Steve Lacy Remembered


Steve Lacy + Franz Koglmann, 1974
Steve Lacy + Franz Koglmann, 1974                                             Courtesy of Ingrid Karl + Franz Koglmann

Franz Koglmann: I first heard Steve Lacy live in 1971 in a posh Parisian jazz club right behind the Palais Royal. We were sitting in comfy club chairs, an atmosphere more befitting Monty Alexander perhaps, but the contrast between the stern-faced soprano sax player and the red, plushy surroundings was rather intriguing. I have to admit that at the time I hardly knew who Steve Lacy was, knowing him only from the Jazz Realities LP with Carla Bley and Mike Mantler, but it seemed obvious that he was something like a re-inventor of how to play the soprano saxophone. A high-pitched instrument anyway, the sax was pitched even higher by his crystal-clear and completely unsentimental lines, his musing style seemingly unrelated to Bechet or Coltrane. A musician totally of his own right was demonstrating an aesthetic approach of uncompromising beauty, light years away from pursuing current trends, jazz-rock fads or mainstream routines, but not yielding to the power-play of free jazz either, as it was still common at the time.

Still a student at the jazz department of the Vienna Conservatory, I was already disengaging myself from the many standards and arrangements of the Count Basie Band that were used in the classroom. I felt ready for my own way and was bold enough to ask Steve Lacy if he was interested in making a record with me. A few sheets of music were all I had to show for myself, but, surprisingly, Steve immediately agreed. The result was the Flaps LP, taking its name from a composition Lacy dedicated to Pee Wee Russell, released under my newly founded Pipe label.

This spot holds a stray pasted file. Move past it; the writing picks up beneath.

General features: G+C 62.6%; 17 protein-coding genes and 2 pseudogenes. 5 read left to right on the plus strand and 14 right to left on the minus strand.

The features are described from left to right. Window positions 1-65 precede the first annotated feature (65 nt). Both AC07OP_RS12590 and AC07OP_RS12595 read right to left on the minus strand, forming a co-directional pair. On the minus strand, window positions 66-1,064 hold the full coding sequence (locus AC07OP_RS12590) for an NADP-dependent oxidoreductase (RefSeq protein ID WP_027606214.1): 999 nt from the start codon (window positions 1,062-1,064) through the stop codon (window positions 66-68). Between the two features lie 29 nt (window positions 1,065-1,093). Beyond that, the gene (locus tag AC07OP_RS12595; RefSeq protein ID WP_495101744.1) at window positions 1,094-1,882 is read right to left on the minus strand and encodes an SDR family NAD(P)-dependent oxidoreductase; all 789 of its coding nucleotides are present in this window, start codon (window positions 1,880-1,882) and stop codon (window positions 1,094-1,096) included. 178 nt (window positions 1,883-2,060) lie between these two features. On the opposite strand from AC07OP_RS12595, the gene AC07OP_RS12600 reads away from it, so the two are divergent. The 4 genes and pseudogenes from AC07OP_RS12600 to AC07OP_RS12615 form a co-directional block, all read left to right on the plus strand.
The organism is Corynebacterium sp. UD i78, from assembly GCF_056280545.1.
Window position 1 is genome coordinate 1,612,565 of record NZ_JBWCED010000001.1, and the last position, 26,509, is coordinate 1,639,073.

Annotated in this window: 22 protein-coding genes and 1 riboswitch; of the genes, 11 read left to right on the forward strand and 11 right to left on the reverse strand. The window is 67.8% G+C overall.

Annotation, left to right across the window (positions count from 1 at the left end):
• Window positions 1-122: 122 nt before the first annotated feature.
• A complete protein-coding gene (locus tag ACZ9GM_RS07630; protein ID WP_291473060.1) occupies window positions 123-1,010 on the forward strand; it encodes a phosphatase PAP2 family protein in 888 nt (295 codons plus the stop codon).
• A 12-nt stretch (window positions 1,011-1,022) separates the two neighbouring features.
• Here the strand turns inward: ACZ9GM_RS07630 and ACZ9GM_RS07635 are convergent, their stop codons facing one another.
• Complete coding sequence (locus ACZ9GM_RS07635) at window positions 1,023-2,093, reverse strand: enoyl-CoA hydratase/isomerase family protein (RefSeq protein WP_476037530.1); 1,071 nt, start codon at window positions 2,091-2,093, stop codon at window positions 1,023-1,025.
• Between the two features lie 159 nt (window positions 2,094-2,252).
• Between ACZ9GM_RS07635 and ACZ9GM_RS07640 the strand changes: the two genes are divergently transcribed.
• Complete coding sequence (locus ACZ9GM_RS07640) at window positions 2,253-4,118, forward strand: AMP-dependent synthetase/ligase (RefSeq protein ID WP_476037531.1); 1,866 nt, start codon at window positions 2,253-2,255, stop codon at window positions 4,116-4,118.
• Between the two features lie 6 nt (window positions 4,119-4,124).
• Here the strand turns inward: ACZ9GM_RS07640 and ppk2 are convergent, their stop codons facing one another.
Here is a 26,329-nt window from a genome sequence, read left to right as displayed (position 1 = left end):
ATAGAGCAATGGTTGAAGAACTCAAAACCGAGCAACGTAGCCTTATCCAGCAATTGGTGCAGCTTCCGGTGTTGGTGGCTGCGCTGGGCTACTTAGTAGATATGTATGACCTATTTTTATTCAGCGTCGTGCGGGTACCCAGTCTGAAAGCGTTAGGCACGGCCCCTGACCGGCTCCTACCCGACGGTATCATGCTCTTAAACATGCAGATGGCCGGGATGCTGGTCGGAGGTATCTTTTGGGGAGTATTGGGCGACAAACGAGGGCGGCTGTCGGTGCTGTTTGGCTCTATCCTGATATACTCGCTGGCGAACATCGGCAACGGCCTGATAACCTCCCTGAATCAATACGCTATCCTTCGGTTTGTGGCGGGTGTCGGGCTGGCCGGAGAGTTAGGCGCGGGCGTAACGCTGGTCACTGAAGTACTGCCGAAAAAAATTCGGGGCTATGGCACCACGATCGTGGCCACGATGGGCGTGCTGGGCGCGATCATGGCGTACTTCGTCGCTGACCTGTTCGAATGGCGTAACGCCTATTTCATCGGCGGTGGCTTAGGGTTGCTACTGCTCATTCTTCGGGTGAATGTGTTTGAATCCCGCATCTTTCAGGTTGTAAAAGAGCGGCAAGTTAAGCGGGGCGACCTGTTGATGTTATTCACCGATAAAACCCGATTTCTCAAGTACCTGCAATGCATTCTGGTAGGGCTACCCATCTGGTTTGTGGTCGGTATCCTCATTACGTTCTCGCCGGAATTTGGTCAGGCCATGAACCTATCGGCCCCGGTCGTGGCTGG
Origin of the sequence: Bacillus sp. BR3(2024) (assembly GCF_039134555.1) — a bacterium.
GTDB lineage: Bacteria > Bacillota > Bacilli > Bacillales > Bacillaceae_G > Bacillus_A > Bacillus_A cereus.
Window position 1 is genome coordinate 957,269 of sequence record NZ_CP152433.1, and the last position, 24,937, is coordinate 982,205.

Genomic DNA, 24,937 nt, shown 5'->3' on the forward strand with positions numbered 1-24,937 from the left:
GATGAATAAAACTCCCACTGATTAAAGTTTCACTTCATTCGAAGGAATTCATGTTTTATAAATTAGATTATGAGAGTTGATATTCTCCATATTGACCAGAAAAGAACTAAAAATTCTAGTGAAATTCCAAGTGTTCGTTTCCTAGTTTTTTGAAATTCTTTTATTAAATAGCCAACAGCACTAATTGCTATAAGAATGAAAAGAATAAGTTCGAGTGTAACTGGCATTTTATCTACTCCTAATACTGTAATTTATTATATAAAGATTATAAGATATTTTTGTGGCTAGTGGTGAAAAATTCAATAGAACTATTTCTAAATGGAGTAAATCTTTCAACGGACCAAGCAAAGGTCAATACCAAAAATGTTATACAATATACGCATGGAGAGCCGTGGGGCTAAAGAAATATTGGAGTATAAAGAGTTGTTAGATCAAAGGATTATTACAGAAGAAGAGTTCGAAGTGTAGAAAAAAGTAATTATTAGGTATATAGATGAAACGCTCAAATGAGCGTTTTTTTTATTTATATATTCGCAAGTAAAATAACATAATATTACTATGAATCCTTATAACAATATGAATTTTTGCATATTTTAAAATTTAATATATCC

Of course, HE was the authority; he was older, and his musical track record –including Thelonious Monk, for instance – gave him my vote of confidence. And: “an American in Paris” still had a somewhat mythological ring in the early 1970s. In fact, there were very down to earth reasons for Lacy’s move from the USA to Europe – mainly Paris – since his chances of getting recognition were simply greater here and there was a larger audience not exclusively looking for popular junk-fare. At this level we were very much in sync. In a world where everything had to be popular, everything had to be for everyone and as loud and fast as possible, we met in the agreement that music should be uncompromising, even if that was not what would get you a huge audience.    

The Flaps session wasn’t to be our last. A number of concerts and recording sessions (for hat ART) meant we had some part of the way to go together. Finally, Wiener Musik Galerie even organised a 3-day Steve Lacy festival (Listen to Lacy, 1990), where we left the decision about the program entirely to him. Apart from some of his own compositions, Steve decided for works by Stravinsky, Bartok, Cowell, Cage, Rzewski, and for a performance of the Japanese dance artist Shiro Daimon.

Which takes us to an important issue: Anyone who had the chance to take a look at Steve’s sketchbooks knows how deeply he felt related to visual artists, writers and ‘serious composers’. Almost all of his music had a dedication to someone; usually he would glue a small photo of the respective person on the page. Steve Lacy was arty, a highly educated and well-read man, and he was not shy at all about letting it show. On the contrary, the many dedications made that fact even more obvious.